ABCC8/SUR1-activating mutations induce neonatal diabetes (1) or other diabetes (14). Sulfonylurea treatment is unsuccessful in 15% patients (2,3). Glucagon-like peptide 1 (GLP-1) enhances insulin secretion by activating diverse signaling pathways (4). This study aimed at exploring if the GLP-1 effect is retained when β-cell dysfunction is related to ABCC8 mutation.

Three informed patients were included after approbation by the local ethics committee. Patient 1 (38 years old, BMI 21 kg/m2, 6.2% HbA1c) and 2 (64 years old, BMI 27 kg/m2, 7.4% HbA1c) were diagnosed at ages 15 and 17 years as having type 1 diabetes and treated with insulin for years, until ABCC8 heterozygous mutation (c.1303T>C [p.Cys435Arg] and c.4139G>A [p.Arg1380His]) was discovered when a relative developed transient neonatal diabetes. They are now treated with glyburide. Patient 3 (63 years old, BMI 27 kg/m2, 6.9% HbA1c) is the sister of patient 2, diagnosed as having type 2 diabetes at age 24 years. She has the same mutation as her sister and is now treated with metformin, glimepiride, and exenatide.

Explorations were performed during a prolonged oral glucose tolerance test (OGTT; 75 g glucose) at 9 a.m., in three conditions. For the “no treatment condition,” usual hypoglycemic treatment was stopped during 3 days. Diabetes was controlled with a subcutaneous insulin infusion (Lispro insulin; Eli Lilly, Indianapolis, IN), which was stopped 4 h before OGTT. For the “sulfonylurea condition,” patients were taking their usual sulfonylurea treatment, and patient 3 stopped metformin and exenatide for 2 days. Patients were given 5 mg glyburide in addition to their usual sulfonylurea treatment 30 min before OGTT. For the “exenatide condition,” usual hypoglycemic treatment was stopped for 4 days. Diabetes was controlled with a subcutaneous insulin infusion which was stopped 4 h before OGTT. Patients were given 10 μg exenatide (Byetta; Eli Lilly) 15 min before OGTT.

In absence of treatment, the three patients had a frank diabetic glycemic profile (time 120 min [T120] glycemic level: 18, 25, and 22 mmol/L) with a low maximal C-peptide level at T120 (1.1, 1, and 0.8 nmol/L, for normal range at fasting: 0.3 to 1.4 nmol/L). Under sulfonylurea, early C-peptide modestly increased in patient 1 (Δ 30 min 0.7 nmol/L), leading only in this patient to a moderate decrease of glycemic level. Surprisingly, sulfonylurea induced increase of glucagon level during OGTT. Conversely after injection of 10 μg exenatide, C-peptide level increased to a maximal level at T120 (1.7, 1.5, and 2.8 nmol/L), glucagon concentration was obviously decreased (Δ area under the curve glucagon −1, −1, −3.5 pg/mL/min), and glycemic level decreased to a minimal level at T120 (4, 9, and 5 mmol/L).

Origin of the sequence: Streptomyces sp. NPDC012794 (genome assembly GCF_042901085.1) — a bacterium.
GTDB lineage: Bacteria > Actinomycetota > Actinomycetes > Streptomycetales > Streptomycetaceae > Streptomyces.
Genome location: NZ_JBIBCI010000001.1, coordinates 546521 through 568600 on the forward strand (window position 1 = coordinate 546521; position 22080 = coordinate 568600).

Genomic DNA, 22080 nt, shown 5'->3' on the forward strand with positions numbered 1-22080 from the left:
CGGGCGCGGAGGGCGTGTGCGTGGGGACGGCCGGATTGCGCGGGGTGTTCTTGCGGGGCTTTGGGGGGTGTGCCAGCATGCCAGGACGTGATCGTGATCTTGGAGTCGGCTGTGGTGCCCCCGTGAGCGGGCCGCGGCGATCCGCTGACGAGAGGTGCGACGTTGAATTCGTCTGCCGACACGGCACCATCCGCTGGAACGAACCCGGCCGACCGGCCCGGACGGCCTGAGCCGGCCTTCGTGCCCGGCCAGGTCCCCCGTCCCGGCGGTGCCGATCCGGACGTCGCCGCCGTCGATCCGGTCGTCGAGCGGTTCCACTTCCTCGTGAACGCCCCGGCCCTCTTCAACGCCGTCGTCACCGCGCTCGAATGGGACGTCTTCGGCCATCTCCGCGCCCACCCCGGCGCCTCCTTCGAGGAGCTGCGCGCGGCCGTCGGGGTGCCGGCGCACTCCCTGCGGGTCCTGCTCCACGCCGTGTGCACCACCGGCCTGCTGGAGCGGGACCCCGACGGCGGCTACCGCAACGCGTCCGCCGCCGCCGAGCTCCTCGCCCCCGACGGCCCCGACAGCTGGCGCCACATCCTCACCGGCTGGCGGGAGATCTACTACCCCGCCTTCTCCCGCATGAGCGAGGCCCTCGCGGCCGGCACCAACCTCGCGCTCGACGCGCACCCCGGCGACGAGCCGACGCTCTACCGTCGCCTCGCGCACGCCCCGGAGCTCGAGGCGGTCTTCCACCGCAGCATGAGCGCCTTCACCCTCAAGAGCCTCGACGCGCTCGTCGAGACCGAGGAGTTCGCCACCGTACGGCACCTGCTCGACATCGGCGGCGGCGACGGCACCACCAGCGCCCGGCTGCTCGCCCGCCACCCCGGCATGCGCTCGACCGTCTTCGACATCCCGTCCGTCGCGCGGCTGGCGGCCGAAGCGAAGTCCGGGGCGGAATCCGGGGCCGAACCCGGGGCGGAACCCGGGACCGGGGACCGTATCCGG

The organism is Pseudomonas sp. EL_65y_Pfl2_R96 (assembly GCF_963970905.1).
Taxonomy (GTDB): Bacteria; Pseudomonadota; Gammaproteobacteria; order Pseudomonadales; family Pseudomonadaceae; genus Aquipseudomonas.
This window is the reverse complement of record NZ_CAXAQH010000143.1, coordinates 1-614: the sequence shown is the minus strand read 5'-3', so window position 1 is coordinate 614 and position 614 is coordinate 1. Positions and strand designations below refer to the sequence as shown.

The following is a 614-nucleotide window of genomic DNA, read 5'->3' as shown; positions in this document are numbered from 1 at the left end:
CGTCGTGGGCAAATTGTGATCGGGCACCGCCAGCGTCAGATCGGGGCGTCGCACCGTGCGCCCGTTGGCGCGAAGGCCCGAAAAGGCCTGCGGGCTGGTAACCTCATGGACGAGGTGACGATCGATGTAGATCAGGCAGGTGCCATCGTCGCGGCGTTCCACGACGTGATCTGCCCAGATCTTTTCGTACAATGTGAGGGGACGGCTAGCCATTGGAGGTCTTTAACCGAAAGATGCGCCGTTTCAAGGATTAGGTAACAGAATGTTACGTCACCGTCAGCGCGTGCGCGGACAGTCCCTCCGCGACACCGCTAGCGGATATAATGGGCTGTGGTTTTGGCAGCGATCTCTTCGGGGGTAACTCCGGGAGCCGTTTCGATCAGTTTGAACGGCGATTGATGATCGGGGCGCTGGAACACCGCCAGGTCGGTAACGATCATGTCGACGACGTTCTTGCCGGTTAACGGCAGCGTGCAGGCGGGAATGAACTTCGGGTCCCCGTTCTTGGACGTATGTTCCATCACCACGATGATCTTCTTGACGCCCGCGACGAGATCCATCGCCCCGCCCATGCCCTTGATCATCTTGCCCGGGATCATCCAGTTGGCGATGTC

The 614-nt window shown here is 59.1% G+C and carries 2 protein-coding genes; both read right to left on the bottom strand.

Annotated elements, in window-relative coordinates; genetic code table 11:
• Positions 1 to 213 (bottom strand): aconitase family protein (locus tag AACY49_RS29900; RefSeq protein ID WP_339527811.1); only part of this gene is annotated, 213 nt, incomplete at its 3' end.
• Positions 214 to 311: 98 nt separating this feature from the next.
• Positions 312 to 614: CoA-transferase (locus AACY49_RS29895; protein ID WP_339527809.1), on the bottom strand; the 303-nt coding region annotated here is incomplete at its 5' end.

In conclusion, exenatide incretin effect was highly preserved despite ABCC8-related β-cell dysfunction. C-peptide concentration was increased at the same level as described in type 2 diabetes (5). This suggests that GLP-1 can facilitate the closure of the ATP-sensitive K+ channel despite activating ABCC8 mutation. Overall exenatide induced a great improvement of post OGTT glycemic excursion. We suggest that patients with ABCC8 mutation who are not being successfully transferred from insulin to sulfonylurea could benefit from GLP-1 receptor agonist treatment, at least if they have some residual C-peptide secretion.

A.H. has received a grant from Eli Lilly. No other potential conflicts of interest relevant to this article were reported.

O.B. and C.B.-C. researched data, contributed to discussion, and reviewed the manuscript. F.C. researched data and wrote the manuscript. M.H., C.S.-M., A.A., and B.C. researched data. C.M. reviewed the manuscript. J.M.L. and A.H. researched data, contributed to discussion, and wrote the manuscript. A.H. is the guarantor of this work and, as such, had full access to all the data in the study and takes responsibility for the integrity of the data and the accuracy of the data analysis.

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